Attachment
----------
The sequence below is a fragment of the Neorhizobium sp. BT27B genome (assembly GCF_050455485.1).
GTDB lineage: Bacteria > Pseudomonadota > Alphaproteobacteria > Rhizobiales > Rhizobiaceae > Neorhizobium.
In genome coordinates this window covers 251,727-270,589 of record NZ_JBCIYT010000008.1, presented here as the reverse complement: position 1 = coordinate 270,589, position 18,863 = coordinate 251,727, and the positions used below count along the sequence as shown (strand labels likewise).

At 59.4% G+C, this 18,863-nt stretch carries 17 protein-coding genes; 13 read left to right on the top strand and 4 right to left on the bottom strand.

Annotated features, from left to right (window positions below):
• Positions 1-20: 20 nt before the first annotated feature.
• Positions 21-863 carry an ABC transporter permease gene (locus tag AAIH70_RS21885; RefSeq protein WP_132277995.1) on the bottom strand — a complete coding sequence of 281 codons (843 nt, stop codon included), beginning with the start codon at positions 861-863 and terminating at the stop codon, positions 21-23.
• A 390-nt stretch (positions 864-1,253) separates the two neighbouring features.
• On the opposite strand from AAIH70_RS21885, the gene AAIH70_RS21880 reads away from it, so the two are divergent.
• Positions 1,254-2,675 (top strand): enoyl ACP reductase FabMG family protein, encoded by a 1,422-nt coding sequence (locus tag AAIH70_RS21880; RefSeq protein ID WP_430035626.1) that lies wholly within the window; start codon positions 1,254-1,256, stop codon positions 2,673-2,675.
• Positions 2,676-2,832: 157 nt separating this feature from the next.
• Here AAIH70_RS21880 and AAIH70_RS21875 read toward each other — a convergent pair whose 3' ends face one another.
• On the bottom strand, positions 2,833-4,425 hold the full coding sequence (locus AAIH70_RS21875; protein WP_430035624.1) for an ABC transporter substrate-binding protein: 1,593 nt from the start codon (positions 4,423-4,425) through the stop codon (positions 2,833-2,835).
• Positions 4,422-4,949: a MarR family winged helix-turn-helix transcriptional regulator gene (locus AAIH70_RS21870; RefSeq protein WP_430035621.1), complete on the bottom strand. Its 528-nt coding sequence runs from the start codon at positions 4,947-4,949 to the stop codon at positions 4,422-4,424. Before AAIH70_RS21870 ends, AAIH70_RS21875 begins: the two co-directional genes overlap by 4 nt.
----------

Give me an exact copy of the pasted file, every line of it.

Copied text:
The sequence below is a fragment of the Neorhizobium sp. BT27B genome (assembly GCF_050455485.1).
GTDB lineage: Bacteria > Pseudomonadota > Alphaproteobacteria > Rhizobiales > Rhizobiaceae > Neorhizobium.
In genome coordinates this window covers 251,727-270,589 of record NZ_JBCIYT010000008.1, presented here as the reverse complement: position 1 = coordinate 270,589, position 18,863 = coordinate 251,727, and the positions used below count along the sequence as shown (strand labels likewise).

At 59.4% G+C, this 18,863-nt stretch carries 17 protein-coding genes; 13 read left to right on the top strand and 4 right to left on the bottom strand.

Annotated features, from left to right (window positions below):
• Positions 1-20: 20 nt before the first annotated feature.
• Positions 21-863 carry an ABC transporter permease gene (locus tag AAIH70_RS21885; RefSeq protein WP_132277995.1) on the bottom strand — a complete coding sequence of 281 codons (843 nt, stop codon included), beginning with the start codon at positions 861-863 and terminating at the stop codon, positions 21-23.
• A 390-nt stretch (positions 864-1,253) separates the two neighbouring features.
• On the opposite strand from AAIH70_RS21885, the gene AAIH70_RS21880 reads away from it, so the two are divergent.
• Positions 1,254-2,675 (top strand): enoyl ACP reductase FabMG family protein, encoded by a 1,422-nt coding sequence (locus tag AAIH70_RS21880; RefSeq protein ID WP_430035626.1) that lies wholly within the window; start codon positions 1,254-1,256, stop codon positions 2,673-2,675.
• Positions 2,676-2,832: 157 nt separating this feature from the next.
• Here AAIH70_RS21880 and AAIH70_RS21875 read toward each other — a convergent pair whose 3' ends face one another.
• On the bottom strand, positions 2,833-4,425 hold the full coding sequence (locus AAIH70_RS21875; protein WP_430035624.1) for an ABC transporter substrate-binding protein: 1,593 nt from the start codon (positions 4,423-4,425) through the stop codon (positions 2,833-2,835).
• Positions 4,422-4,949: a MarR family winged helix-turn-helix transcriptional regulator gene (locus AAIH70_RS21870; RefSeq protein WP_430035621.1), complete on the bottom strand. Its 528-nt coding sequence runs from the start codon at positions 4,947-4,949 to the stop codon at positions 4,422-4,424. Before AAIH70_RS21870 ends, AAIH70_RS21875 begins: the two co-directional genes overlap by 4 nt.